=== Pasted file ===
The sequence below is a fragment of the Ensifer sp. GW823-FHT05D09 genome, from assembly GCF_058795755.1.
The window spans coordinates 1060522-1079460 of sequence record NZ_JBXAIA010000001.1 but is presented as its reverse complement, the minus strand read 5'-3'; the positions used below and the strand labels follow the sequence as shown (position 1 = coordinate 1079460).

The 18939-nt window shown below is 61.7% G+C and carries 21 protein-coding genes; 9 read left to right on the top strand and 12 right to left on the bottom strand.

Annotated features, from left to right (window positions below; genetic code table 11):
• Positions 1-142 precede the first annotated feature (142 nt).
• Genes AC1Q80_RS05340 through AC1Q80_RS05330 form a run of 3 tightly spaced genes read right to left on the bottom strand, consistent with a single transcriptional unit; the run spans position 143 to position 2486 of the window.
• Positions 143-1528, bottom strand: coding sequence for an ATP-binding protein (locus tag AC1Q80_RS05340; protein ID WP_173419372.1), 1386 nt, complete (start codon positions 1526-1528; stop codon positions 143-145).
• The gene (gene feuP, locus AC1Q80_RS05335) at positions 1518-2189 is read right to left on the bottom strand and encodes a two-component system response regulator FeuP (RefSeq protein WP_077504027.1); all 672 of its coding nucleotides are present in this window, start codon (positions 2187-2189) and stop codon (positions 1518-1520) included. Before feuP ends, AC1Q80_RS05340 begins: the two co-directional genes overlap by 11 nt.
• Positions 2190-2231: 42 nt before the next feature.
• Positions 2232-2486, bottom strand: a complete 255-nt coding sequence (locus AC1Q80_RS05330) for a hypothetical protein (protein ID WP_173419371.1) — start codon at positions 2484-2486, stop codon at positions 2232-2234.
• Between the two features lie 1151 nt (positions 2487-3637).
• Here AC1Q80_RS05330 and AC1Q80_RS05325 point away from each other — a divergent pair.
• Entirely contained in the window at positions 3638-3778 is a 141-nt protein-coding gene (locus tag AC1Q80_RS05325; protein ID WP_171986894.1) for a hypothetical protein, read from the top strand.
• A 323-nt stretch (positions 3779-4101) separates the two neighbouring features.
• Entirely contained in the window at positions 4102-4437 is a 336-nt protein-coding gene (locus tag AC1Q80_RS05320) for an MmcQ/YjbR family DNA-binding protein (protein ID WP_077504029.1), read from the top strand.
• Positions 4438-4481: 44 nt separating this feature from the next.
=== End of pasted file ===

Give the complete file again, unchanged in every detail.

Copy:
The sequence below is a fragment of the Ensifer sp. GW823-FHT05D09 genome, from assembly GCF_058795755.1.
The window spans coordinates 1060522-1079460 of sequence record NZ_JBXAIA010000001.1 but is presented as its reverse complement, the minus strand read 5'-3'; the positions used below and the strand labels follow the sequence as shown (position 1 = coordinate 1079460).

The 18939-nt window shown below is 61.7% G+C and carries 21 protein-coding genes; 9 read left to right on the top strand and 12 right to left on the bottom strand.

Annotated features, from left to right (window positions below; genetic code table 11):
• Positions 1-142 precede the first annotated feature (142 nt).
• Genes AC1Q80_RS05340 through AC1Q80_RS05330 form a run of 3 tightly spaced genes read right to left on the bottom strand, consistent with a single transcriptional unit; the run spans position 143 to position 2486 of the window.
• Positions 143-1528, bottom strand: coding sequence for an ATP-binding protein (locus tag AC1Q80_RS05340; protein ID WP_173419372.1), 1386 nt, complete (start codon positions 1526-1528; stop codon positions 143-145).
• The gene (gene feuP, locus AC1Q80_RS05335) at positions 1518-2189 is read right to left on the bottom strand and encodes a two-component system response regulator FeuP (RefSeq protein WP_077504027.1); all 672 of its coding nucleotides are present in this window, start codon (positions 2187-2189) and stop codon (positions 1518-1520) included. Before feuP ends, AC1Q80_RS05340 begins: the two co-directional genes overlap by 11 nt.
• Positions 2190-2231: 42 nt before the next feature.
• Positions 2232-2486, bottom strand: a complete 255-nt coding sequence (locus AC1Q80_RS05330) for a hypothetical protein (protein ID WP_173419371.1) — start codon at positions 2484-2486, stop codon at positions 2232-2234.
• Between the two features lie 1151 nt (positions 2487-3637).
• Here AC1Q80_RS05330 and AC1Q80_RS05325 point away from each other — a divergent pair.
• Entirely contained in the window at positions 3638-3778 is a 141-nt protein-coding gene (locus tag AC1Q80_RS05325; protein ID WP_171986894.1) for a hypothetical protein, read from the top strand.
• A 323-nt stretch (positions 3779-4101) separates the two neighbouring features.
• Entirely contained in the window at positions 4102-4437 is a 336-nt protein-coding gene (locus tag AC1Q80_RS05320) for an MmcQ/YjbR family DNA-binding protein (protein ID WP_077504029.1), read from the top strand.
• Positions 4438-4481: 44 nt separating this feature from the next.